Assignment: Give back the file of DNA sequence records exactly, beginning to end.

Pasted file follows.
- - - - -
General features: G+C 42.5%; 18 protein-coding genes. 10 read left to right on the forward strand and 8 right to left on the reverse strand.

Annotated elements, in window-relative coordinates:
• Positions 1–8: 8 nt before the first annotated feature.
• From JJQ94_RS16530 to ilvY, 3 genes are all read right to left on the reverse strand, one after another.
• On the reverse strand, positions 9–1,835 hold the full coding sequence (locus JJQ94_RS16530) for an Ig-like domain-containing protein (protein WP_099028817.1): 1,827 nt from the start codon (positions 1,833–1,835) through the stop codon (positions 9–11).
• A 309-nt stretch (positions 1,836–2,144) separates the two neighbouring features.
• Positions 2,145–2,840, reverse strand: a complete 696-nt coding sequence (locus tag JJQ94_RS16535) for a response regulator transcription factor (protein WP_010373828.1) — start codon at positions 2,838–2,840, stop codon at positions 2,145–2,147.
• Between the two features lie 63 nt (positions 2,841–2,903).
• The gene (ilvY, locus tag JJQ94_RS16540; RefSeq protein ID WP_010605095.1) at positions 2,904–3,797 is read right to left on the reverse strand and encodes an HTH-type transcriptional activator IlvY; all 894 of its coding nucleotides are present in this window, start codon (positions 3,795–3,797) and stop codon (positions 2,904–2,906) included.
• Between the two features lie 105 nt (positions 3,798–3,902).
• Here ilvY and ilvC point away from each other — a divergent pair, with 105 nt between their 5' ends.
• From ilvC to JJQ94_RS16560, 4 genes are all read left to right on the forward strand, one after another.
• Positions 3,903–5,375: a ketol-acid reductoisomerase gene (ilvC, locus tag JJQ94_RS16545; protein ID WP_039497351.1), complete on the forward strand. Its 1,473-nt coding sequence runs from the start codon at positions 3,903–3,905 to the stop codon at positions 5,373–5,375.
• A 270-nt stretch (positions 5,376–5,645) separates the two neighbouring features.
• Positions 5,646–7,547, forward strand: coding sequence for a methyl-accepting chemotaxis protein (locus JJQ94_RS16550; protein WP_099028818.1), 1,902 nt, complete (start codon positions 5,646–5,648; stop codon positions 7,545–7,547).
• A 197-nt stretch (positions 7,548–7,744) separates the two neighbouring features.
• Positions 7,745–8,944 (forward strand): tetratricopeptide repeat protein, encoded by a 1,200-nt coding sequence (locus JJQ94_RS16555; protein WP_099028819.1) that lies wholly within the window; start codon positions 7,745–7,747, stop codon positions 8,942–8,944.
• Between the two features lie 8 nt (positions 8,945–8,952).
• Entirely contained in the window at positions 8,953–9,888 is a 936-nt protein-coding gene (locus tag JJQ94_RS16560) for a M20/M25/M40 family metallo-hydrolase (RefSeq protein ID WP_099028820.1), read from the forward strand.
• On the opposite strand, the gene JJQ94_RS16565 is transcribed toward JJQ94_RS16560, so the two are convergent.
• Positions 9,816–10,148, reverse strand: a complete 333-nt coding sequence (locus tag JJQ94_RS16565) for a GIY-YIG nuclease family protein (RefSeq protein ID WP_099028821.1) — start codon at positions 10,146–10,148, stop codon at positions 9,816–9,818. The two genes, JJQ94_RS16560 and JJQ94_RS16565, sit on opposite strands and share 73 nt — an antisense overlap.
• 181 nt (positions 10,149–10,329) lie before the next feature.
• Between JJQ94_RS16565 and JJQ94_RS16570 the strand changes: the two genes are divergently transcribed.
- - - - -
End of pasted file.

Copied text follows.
General features: G+C 42.5%; 18 protein-coding genes. 10 read left to right on the forward strand and 8 right to left on the reverse strand.

Annotated elements, in window-relative coordinates:
• Positions 1–8: 8 nt before the first annotated feature.
• From JJQ94_RS16530 to ilvY, 3 genes are all read right to left on the reverse strand, one after another.
• On the reverse strand, positions 9–1,835 hold the full coding sequence (locus JJQ94_RS16530) for an Ig-like domain-containing protein (protein WP_099028817.1): 1,827 nt from the start codon (positions 1,833–1,835) through the stop codon (positions 9–11).
• A 309-nt stretch (positions 1,836–2,144) separates the two neighbouring features.
• Positions 2,145–2,840, reverse strand: a complete 696-nt coding sequence (locus tag JJQ94_RS16535) for a response regulator transcription factor (protein WP_010373828.1) — start codon at positions 2,838–2,840, stop codon at positions 2,145–2,147.
• Between the two features lie 63 nt (positions 2,841–2,903).
• The gene (ilvY, locus tag JJQ94_RS16540; RefSeq protein ID WP_010605095.1) at positions 2,904–3,797 is read right to left on the reverse strand and encodes an HTH-type transcriptional activator IlvY; all 894 of its coding nucleotides are present in this window, start codon (positions 3,795–3,797) and stop codon (positions 2,904–2,906) included.
• Between the two features lie 105 nt (positions 3,798–3,902).
• Here ilvY and ilvC point away from each other — a divergent pair, with 105 nt between their 5' ends.
• From ilvC to JJQ94_RS16560, 4 genes are all read left to right on the forward strand, one after another.
• Positions 3,903–5,375: a ketol-acid reductoisomerase gene (ilvC, locus tag JJQ94_RS16545; protein ID WP_039497351.1), complete on the forward strand. Its 1,473-nt coding sequence runs from the start codon at positions 3,903–3,905 to the stop codon at positions 5,373–5,375.
• A 270-nt stretch (positions 5,376–5,645) separates the two neighbouring features.
• Positions 5,646–7,547, forward strand: coding sequence for a methyl-accepting chemotaxis protein (locus JJQ94_RS16550; protein WP_099028818.1), 1,902 nt, complete (start codon positions 5,646–5,648; stop codon positions 7,545–7,547).
• A 197-nt stretch (positions 7,548–7,744) separates the two neighbouring features.
• Positions 7,745–8,944 (forward strand): tetratricopeptide repeat protein, encoded by a 1,200-nt coding sequence (locus JJQ94_RS16555; protein WP_099028819.1) that lies wholly within the window; start codon positions 7,745–7,747, stop codon positions 8,942–8,944.
• Between the two features lie 8 nt (positions 8,945–8,952).
• Entirely contained in the window at positions 8,953–9,888 is a 936-nt protein-coding gene (locus tag JJQ94_RS16560) for a M20/M25/M40 family metallo-hydrolase (RefSeq protein ID WP_099028820.1), read from the forward strand.
• On the opposite strand, the gene JJQ94_RS16565 is transcribed toward JJQ94_RS16560, so the two are convergent.
• Positions 9,816–10,148, reverse strand: a complete 333-nt coding sequence (locus tag JJQ94_RS16565) for a GIY-YIG nuclease family protein (RefSeq protein ID WP_099028821.1) — start codon at positions 10,146–10,148, stop codon at positions 9,816–9,818. The two genes, JJQ94_RS16560 and JJQ94_RS16565, sit on opposite strands and share 73 nt — an antisense overlap.
• 181 nt (positions 10,149–10,329) lie before the next feature.
• Between JJQ94_RS16565 and JJQ94_RS16570 the strand changes: the two genes are divergently transcribed.